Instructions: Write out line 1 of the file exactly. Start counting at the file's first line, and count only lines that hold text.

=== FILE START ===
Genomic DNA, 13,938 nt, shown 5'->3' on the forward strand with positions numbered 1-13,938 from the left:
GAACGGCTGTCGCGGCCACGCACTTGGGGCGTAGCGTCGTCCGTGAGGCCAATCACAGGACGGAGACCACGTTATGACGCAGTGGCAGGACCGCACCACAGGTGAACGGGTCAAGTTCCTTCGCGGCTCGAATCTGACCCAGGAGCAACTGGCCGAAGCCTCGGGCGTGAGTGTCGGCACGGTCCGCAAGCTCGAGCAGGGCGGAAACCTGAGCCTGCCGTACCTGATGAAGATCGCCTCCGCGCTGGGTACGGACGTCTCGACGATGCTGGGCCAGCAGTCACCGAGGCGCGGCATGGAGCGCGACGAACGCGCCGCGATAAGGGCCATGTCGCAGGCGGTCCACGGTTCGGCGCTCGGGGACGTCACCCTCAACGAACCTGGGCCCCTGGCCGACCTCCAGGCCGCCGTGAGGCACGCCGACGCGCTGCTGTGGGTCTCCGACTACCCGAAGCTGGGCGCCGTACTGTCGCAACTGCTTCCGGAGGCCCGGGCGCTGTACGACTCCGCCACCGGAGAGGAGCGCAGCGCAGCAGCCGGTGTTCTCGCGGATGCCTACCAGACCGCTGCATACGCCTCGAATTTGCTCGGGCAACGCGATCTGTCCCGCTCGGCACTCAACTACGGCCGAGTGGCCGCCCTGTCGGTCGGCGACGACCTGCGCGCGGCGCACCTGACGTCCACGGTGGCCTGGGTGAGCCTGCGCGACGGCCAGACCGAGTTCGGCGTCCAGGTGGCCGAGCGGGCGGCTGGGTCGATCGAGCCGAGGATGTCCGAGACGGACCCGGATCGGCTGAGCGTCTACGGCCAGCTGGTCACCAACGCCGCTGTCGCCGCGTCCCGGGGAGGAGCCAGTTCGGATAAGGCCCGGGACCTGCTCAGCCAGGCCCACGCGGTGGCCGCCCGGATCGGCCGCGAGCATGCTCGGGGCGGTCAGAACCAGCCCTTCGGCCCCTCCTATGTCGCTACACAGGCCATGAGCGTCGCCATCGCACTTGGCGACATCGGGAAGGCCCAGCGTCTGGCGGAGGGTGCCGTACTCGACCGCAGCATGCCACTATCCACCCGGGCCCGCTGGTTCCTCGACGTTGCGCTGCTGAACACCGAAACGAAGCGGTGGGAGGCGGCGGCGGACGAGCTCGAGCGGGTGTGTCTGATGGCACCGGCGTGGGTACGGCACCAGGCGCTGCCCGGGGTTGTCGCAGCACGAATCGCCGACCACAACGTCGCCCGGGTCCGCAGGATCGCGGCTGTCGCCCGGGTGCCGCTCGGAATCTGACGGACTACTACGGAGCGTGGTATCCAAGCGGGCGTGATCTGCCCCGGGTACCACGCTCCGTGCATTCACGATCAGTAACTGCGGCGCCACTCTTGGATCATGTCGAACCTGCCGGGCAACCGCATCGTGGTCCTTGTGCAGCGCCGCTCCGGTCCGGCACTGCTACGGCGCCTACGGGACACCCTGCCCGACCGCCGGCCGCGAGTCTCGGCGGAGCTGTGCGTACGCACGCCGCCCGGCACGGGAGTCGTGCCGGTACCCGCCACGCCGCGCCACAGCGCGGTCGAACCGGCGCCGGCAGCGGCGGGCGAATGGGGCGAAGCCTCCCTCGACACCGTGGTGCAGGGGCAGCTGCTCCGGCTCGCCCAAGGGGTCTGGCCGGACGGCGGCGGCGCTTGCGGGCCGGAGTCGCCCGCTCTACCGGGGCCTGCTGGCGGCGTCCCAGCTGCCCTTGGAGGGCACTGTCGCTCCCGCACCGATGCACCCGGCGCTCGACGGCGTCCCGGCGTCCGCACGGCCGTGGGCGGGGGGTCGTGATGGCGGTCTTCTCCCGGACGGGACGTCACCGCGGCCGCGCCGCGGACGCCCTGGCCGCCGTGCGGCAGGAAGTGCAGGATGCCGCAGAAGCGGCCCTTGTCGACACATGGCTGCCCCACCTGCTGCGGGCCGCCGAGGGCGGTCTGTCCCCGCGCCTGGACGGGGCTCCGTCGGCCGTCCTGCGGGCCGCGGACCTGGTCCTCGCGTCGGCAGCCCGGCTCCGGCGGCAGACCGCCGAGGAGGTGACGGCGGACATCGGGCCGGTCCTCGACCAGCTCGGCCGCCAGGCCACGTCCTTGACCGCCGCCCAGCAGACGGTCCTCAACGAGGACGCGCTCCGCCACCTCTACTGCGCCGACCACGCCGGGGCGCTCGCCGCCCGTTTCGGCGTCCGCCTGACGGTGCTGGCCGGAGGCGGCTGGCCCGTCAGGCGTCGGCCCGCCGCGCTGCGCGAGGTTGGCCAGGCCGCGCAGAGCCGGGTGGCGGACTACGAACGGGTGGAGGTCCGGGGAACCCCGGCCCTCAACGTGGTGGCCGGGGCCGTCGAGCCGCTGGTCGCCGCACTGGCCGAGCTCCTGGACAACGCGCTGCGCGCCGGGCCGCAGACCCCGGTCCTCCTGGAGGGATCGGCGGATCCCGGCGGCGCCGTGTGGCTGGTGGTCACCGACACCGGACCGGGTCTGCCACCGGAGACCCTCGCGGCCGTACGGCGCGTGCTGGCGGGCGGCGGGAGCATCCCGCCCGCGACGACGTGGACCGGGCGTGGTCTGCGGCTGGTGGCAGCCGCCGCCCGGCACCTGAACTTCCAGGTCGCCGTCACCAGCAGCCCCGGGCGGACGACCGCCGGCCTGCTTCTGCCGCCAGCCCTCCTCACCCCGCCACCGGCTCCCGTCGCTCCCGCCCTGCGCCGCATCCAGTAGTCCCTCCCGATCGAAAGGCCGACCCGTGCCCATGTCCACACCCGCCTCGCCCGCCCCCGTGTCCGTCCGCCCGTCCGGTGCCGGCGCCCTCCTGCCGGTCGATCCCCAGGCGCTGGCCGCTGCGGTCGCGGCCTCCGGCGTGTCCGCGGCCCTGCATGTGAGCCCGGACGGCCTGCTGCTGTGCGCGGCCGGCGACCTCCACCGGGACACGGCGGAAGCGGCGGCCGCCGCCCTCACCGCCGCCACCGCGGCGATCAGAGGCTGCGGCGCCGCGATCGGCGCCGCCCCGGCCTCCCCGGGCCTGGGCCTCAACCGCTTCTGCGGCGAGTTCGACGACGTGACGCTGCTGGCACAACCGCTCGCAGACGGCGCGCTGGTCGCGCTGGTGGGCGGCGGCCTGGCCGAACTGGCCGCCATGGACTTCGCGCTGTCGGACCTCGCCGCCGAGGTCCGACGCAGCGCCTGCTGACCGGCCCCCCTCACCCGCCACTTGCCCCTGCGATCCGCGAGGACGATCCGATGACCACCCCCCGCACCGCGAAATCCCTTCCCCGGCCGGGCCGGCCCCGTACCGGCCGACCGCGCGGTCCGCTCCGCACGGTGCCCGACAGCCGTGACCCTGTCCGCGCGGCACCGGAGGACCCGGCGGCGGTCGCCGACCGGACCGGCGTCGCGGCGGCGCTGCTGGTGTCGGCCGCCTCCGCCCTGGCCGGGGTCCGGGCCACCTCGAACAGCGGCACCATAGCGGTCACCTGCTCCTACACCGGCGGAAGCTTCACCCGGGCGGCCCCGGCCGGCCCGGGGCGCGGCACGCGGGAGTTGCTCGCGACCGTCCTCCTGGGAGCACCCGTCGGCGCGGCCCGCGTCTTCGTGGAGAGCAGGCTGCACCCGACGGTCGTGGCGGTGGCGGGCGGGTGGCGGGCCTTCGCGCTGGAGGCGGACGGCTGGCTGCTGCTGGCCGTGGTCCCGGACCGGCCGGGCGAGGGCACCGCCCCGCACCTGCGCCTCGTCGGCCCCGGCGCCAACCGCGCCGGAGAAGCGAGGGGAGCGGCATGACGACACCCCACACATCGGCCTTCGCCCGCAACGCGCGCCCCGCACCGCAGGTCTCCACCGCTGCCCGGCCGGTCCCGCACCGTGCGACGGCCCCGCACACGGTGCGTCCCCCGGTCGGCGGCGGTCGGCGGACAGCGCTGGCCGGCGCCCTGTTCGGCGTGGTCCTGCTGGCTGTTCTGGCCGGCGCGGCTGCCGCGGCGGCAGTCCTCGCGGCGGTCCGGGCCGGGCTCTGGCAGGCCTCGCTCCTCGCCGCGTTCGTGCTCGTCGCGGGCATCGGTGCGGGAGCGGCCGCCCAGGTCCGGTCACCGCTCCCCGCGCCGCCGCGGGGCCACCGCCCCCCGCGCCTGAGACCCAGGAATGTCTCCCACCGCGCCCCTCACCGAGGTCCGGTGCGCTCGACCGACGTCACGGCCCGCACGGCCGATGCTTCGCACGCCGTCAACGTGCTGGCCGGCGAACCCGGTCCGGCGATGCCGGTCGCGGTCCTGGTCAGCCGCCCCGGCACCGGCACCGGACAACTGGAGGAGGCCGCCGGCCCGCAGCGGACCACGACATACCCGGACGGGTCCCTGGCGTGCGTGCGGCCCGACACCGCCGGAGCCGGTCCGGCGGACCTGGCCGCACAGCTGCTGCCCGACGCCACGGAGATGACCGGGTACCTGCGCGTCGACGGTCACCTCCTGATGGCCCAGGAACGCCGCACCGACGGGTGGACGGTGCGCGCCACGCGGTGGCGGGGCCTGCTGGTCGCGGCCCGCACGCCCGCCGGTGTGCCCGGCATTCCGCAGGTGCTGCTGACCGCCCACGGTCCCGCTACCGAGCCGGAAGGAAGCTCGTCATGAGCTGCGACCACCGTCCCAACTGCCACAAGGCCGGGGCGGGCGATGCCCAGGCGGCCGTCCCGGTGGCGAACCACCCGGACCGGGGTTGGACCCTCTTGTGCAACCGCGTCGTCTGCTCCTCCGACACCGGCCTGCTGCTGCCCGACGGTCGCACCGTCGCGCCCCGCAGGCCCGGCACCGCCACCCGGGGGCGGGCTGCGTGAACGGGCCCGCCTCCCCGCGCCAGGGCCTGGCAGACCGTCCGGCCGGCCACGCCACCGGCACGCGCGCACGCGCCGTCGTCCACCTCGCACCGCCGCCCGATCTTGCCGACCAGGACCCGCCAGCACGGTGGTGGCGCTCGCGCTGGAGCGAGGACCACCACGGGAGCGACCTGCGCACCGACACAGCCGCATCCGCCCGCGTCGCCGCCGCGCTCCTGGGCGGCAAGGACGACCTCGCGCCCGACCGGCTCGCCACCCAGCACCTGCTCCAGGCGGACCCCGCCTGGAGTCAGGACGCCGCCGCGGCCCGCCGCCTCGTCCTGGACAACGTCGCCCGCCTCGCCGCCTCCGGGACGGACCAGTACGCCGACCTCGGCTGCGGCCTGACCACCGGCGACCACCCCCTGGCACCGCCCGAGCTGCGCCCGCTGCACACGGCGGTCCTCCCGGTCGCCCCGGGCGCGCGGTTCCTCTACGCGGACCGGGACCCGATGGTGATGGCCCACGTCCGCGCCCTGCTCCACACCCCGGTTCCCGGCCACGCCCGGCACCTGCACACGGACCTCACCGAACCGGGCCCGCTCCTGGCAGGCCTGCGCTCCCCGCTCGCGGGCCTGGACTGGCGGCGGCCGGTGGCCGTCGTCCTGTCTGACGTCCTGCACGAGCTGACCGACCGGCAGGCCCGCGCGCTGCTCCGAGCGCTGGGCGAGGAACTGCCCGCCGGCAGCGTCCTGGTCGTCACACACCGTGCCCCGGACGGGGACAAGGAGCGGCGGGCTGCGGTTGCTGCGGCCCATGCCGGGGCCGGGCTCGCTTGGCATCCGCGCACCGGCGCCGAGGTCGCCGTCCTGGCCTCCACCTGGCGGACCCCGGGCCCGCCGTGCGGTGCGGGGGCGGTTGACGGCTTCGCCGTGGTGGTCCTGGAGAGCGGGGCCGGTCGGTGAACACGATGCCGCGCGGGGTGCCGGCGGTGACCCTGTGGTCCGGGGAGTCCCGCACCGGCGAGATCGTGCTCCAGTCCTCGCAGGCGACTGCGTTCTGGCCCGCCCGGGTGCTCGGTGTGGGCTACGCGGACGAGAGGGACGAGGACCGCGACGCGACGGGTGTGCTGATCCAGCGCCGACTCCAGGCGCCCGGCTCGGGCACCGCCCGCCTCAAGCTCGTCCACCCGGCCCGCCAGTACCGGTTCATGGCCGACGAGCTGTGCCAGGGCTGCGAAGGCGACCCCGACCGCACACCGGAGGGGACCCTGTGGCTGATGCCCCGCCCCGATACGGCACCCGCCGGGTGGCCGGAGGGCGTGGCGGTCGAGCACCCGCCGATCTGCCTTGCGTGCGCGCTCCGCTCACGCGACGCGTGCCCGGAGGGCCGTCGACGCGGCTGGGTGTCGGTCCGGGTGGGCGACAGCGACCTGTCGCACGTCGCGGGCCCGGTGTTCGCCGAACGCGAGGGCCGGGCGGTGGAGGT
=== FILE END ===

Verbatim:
Genomic DNA, 13,938 nt, shown 5'->3' on the forward strand with positions numbered 1-13,938 from the left: